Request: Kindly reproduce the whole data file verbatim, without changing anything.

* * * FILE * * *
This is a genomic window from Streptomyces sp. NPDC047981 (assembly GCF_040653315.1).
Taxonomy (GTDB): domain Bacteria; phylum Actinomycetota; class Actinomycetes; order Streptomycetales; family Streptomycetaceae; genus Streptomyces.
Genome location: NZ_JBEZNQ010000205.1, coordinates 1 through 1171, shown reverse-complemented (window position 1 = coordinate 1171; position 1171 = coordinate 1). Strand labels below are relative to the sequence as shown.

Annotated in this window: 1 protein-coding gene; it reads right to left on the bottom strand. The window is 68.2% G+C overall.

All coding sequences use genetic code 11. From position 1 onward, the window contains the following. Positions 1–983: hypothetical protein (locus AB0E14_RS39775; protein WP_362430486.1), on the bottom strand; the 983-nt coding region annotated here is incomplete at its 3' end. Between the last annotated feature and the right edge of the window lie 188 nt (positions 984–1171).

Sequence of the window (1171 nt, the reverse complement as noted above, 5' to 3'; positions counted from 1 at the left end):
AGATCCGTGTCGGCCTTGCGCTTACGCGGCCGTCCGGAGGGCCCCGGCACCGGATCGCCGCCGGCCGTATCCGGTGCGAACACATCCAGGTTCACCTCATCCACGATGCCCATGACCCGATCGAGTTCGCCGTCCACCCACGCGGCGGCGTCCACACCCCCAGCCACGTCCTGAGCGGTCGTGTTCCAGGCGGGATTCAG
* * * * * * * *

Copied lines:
This is a genomic window from Streptomyces sp. NPDC047981 (assembly GCF_040653315.1).
Taxonomy (GTDB): domain Bacteria; phylum Actinomycetota; class Actinomycetes; order Streptomycetales; family Streptomycetaceae; genus Streptomyces.
Genome location: NZ_JBEZNQ010000205.1, coordinates 1 through 1171, shown reverse-complemented (window position 1 = coordinate 1171; position 1171 = coordinate 1). Strand labels below are relative to the sequence as shown.

Annotated in this window: 1 protein-coding gene; it reads right to left on the bottom strand. The window is 68.2% G+C overall.

All coding sequences use genetic code 11. From position 1 onward, the window contains the following. Positions 1–983: hypothetical protein (locus AB0E14_RS39775; protein WP_362430486.1), on the bottom strand; the 983-nt coding region annotated here is incomplete at its 3' end. Between the last annotated feature and the right edge of the window lie 188 nt (positions 984–1171).

Sequence of the window (1171 nt, the reverse complement as noted above, 5' to 3'; positions counted from 1 at the left end):
AGATCCGTGTCGGCCTTGCGCTTACGCGGCCGTCCGGAGGGCCCCGGCACCGGATCGCCGCCGGCCGTATCCGGTGCGAACACATCCAGGTTCACCTCATCCACGATGCCCATGACCCGATCGAGTTCGCCGTCCACCCACGCGGCGGCGTCCACACCCCCAGCCACGTCCTGAGCGGTCGTGTTCCAGGCGGGATTCAG